College Football

RJ Young: This will be the best college football season ever

April 23

By RJ Young
FOX Sports College Football Writer 

Last Saturday, several contenders for Power 5 conference titles and even the national championship got to participate in an event almost all of them missed in 2020: the spring game. 

Usually something of a letdown with vanilla-covered playbooks, this year’s spring showcases felt great, even as we’ve seen an unprecedented amount of college football for this time of year.

While we can all appreciate the FCS playoff taking place, I’m excited to see all the impact freshmen making their first appearances on their new teams.

We saw Ohio State defensive end Jack Sawyer awarded sack after sack in his spring game debut.

You can hear me talk a lot more about the Buckeyes in the latest edition of "The No. 1 Ranked Show" with guest Trey Sermon, a former Buck who spoke to me about his preparations for next week’s NFL Draft and more.

Elsewhere in the college football landscape, Miami freshman QB Jake Garcia hit 19 of 25 for 252 yards with two TDs. Alabama redshirt freshman Bryce Young completed 25 of 44 for 333 passing yards with a TD. True freshmen QBs Jaxson Dart and Miller Moss both got to show off at USC’s showcase. 

That was just one Saturday in April. 

As any recruitnik will tell you, spring game hits different when you’ve been following a kiddo since his sophomore year of high school. It’s not that you don’t know he’s good. It’s that you want to see him in your school’s colors.

You want to see him cracking against the first team. You want to see how deep the roster is likely to be come fall camp. Just as the early enrollee has changed the game, speeding up the maturation process of freshmen, we’re about to see another change — though this one is happening just once. 

In August, the NCAA Board of Governors approved a landmark measure proposed by its Division I Council. The measure allows for an extra year of eligibility for all athletes due to the pandemic. Crucially, eligibility was extended even to those athletes who did not opt out of the 2020 season. 

That means players who were seniors last year received an unprecedented fifth year of eligibility in some cases. That also means players who might have been forced to enter the NFL Draft or find a different day job have one more year to show pro personnel that they’re more than capable of competing amongst the best in the world.  

That also means you’re going to hear the term "super senior" in 2021 as much as you’ve heard "arm talent," "RPO" or "11 personnel" in the past five. 

Super seniors do not count toward a program’s 85 scholarship players. That means we’re likely to see the most competitive year of football we’ve witnessed in the more than 150-year history of the sport.

And chances are your team has more than a couple. As of Feb. 28, the Associated Press reported that Illinois had the most, with a whopping 17 super seniors joining up with Bret Bielema for his first season in Champaign.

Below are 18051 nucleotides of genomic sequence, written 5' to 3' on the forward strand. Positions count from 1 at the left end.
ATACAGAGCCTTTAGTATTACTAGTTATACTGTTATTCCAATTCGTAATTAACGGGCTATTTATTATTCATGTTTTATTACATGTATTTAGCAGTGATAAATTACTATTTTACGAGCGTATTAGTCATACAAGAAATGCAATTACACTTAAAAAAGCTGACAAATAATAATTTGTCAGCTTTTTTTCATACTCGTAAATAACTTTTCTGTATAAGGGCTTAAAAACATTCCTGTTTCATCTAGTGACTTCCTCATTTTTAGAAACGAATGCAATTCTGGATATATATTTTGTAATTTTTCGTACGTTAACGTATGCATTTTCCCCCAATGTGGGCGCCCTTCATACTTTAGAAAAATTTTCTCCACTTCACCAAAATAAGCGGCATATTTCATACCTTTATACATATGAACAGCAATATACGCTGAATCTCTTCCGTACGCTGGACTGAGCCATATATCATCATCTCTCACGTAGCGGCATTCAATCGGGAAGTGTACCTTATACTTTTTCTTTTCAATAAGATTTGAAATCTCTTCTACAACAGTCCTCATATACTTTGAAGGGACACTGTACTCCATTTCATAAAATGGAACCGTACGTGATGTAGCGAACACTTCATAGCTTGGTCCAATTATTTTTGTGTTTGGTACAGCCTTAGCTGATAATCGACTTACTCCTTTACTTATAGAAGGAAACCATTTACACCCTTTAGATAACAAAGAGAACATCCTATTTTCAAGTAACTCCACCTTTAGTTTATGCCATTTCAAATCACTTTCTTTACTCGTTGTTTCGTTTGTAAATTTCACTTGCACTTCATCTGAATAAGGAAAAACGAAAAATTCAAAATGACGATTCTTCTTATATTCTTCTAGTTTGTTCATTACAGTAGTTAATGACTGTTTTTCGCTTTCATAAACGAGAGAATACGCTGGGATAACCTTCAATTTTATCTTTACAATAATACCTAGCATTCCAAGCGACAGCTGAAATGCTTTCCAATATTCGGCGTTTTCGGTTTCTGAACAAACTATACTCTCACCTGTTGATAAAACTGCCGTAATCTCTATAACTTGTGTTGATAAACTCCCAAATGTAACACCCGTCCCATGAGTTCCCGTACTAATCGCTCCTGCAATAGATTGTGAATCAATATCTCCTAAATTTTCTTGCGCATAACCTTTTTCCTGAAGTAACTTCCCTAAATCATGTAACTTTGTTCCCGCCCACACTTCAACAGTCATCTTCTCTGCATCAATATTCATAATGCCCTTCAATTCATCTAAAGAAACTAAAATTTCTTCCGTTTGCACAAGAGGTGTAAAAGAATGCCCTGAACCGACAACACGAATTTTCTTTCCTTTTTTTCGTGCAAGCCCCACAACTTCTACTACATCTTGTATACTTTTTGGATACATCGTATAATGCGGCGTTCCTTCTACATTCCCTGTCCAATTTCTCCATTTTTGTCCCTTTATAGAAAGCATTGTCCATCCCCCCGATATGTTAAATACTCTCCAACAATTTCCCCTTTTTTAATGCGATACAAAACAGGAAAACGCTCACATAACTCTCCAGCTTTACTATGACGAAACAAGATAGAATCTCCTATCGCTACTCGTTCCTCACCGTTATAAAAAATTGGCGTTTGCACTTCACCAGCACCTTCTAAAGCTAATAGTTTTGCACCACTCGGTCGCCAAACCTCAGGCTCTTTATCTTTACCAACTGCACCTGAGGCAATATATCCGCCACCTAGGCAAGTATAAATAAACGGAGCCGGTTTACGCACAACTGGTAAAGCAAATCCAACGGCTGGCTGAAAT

My alma mater, Tulsa, has 14 on its 2021 roster. New Mexico has 14, too. So do Hawaii, Arizona State and USC.

Rutgers has 13, including the Big Ten’s 2020 leader in tackles per game, LB Olakunle Fatukasi

Rutgers linebacker Olakunle Fatukasi will be one of the super seniors capitalizing on his fifth season of eligibility.

Pittsburgh has 12, including four-year starting quarterback Kenny Pickett.

Florida State has 10, including Georgia transfer Jermaine Johnson, who was the No. 1-ranked recruit among junior college players in 2019, and former UCF quarterback McKenzie Milton.

All told, there are 1,046 super seniors on FBS rosters across 130 programs. That means more than 11.5% of the FBS in 2021 is made up of not only super seniors but also super-skilled players. 

Remember, the older the player, the more he probably has played football and the better he probably is at playing football. That means there are not just more bodies. They are bigger, stronger, faster ones, too.

Before Title IX, there was no such thing as a scholarship limit in college football. In 1973, the NCAA imposed a limit of 105 scholarships for the sport. That number dropped in 1978 to 95 for what were called Division I-A (now FBS) programs and to 63 for Division I-AA (now FCS) programs.

In 1992, the NCAA reduced the scholarship limit at the highest level of college football to 85. In other words, this season will have the most scholarship players suiting up in 30 years.

Because the game has changed so much with true freshmen arriving ready to play, offensive football embracing the pass at unprecedented levels, the sheer number of resources spent on fielding championship-caliber football teams and a remarkably active transfer portal, I have no doubt that this is going to be the best season of college football we’ve ever seen.

That is cause to rejoice.

RJ Young is a national college football writer and analyst for FOX Sports. Follow him on Twitter at @RJ_Young. Subscribe to "No. 1 Ranked Show w/ RJ Young" on YouTube and wherever you get your podcasts. He is not on a StepMill.


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